So please remember: the things you do regularly are 100X more important than those things you do rarely.
#6. Understand that Elite Productivity without Deep Refuelling Causes Dramatic Depletion
Try carrying a heavy load for a long time and you’ll be forced to stop in a short time.
But take rest breaks every little while, and you can go farther than you’ve ever dreamed…
Old-school performers think that the best way to get more done is to work harder. But research shows that’s actually the way to get less done.
Pushing yourself relentlessly without regular periods of renewal has actually been proven to deplete your key assets of focus, energy and productivity over time.
The smarter move? Work in intense bursts of total focus for 90 minutes and then take 10 minutes to rest, refuel and relax. Run these cycles through your workday and watch your energy and overall performance rise to breathtakingly great levels.
#7. Know The Power of The 3 S’s
Here’s a valuable idea: exceptional creativity and uncommon productivity need a space to present themselves.
Ordinary producers are always so distracted and busy being busy that there’s no opportunity for their best ideas and performance to come out and play.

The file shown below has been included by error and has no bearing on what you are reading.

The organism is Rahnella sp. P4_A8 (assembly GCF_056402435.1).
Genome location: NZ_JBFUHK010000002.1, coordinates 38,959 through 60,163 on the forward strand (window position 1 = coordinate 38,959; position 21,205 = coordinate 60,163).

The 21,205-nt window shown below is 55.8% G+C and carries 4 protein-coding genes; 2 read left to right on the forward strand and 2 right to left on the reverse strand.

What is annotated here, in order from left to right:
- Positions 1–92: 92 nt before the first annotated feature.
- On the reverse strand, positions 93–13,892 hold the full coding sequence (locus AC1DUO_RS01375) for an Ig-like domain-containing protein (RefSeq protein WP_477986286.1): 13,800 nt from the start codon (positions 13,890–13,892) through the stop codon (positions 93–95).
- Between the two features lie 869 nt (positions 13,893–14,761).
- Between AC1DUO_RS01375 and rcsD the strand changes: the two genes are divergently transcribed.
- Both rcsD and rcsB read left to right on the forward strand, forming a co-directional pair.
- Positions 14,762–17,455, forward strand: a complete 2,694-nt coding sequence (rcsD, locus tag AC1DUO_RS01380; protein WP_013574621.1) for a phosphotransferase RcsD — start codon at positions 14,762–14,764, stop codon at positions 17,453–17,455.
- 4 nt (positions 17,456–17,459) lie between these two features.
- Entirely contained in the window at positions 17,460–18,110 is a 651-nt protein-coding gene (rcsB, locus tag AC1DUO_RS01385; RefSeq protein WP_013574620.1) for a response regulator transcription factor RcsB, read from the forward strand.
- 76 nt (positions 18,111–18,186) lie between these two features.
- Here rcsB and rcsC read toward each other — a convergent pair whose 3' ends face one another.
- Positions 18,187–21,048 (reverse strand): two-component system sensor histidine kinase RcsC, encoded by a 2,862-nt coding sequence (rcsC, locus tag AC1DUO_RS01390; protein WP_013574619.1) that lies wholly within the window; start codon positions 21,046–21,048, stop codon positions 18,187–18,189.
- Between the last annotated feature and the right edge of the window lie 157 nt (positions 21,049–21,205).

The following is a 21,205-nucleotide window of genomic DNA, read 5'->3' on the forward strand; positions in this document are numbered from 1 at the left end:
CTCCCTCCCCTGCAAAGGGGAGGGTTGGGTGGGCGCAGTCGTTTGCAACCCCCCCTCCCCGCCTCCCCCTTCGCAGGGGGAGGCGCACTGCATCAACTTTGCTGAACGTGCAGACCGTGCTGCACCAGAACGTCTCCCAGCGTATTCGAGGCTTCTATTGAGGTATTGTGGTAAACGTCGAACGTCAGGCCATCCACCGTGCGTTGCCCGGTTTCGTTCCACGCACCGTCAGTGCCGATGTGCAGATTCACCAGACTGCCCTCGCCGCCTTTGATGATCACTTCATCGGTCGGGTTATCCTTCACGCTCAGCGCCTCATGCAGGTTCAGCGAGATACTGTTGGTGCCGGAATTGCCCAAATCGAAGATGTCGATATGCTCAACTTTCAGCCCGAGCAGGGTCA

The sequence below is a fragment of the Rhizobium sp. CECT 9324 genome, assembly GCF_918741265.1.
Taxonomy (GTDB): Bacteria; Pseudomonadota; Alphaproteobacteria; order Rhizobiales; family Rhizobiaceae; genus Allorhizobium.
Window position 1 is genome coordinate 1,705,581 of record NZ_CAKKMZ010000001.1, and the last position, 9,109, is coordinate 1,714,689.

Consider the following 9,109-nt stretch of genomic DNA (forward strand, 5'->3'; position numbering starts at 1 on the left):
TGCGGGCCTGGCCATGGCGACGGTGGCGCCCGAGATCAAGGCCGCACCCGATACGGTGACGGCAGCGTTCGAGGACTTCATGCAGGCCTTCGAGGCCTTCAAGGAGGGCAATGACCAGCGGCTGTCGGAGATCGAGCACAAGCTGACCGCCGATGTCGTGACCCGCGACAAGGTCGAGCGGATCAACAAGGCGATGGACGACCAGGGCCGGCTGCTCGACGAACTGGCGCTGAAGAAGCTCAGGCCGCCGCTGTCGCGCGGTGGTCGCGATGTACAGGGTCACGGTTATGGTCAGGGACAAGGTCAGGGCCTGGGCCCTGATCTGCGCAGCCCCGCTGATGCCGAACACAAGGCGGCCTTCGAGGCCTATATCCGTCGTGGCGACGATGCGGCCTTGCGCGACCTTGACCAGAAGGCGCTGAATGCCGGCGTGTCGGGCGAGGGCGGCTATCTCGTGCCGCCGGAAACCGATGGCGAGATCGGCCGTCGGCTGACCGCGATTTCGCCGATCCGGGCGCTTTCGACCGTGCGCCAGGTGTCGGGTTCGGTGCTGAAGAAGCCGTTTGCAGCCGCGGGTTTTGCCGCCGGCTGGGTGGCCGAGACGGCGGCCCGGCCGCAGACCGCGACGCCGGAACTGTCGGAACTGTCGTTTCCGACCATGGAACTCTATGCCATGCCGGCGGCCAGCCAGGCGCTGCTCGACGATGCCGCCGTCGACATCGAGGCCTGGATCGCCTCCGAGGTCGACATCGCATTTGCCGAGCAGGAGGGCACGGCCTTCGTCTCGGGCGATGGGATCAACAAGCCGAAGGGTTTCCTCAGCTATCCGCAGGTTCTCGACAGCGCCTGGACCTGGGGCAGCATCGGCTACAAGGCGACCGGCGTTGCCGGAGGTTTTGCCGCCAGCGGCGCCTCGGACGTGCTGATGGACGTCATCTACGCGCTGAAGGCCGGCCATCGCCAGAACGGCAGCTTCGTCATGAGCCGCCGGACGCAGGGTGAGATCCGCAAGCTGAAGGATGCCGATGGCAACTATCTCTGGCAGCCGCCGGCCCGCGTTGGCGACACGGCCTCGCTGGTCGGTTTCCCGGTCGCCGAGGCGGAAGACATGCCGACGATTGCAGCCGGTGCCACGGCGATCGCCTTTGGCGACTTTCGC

Ultra-productive performers get that time alone allows the brain to shift from the left side into the right side–the realm where your personal genius resides.
With quiet time, your brain waves shift into alpha state. And you receive the insights and reflections that truly can move you to change the game within your industry and inside of your life.
I learned The 3 S’s from my work as the private advisor to some of the most successful business-builders and entrepreneurial titans on the planet…
…the best of them understand the value of a period of daily Solitude, Silence and Stillness. They’d carve out time to think, plan and visualize. Every 24 hours. Without fail…
And ironically, by making the time to reflect, the actions that followed were vastly more focused, productive and excellent.
By “doing nothing”, they achieve everything.
#8. Practice Spectacularity
Ok. I made up a word here. Forgive me.
But the principle is this: practice being spectacularly productive long enough and being spectacularly productive will become your way of being.
Recent science confirms it’s easier to act your way into a new way of thinking than think your way into a new way of acting (super important idea here).
So by behaving like the most productive person you know (for 66 days says the habit-installation research of University College of London)–even when you’re not there yet, you’ll rewire your brain patterns to the point where world-class productivity soon becomes automatic. Your default. And your new normal.
And this is my great wish for you.
Ok. So there you go Rockstar…
…8 of the best tactics for seriously amazing productivity that have helped so many of my clients produce epic results and become legendary within their fields.
Be great. Bye.
P.S. Are you really ready to create explosive productivity and get giant results like the most successful people in the world?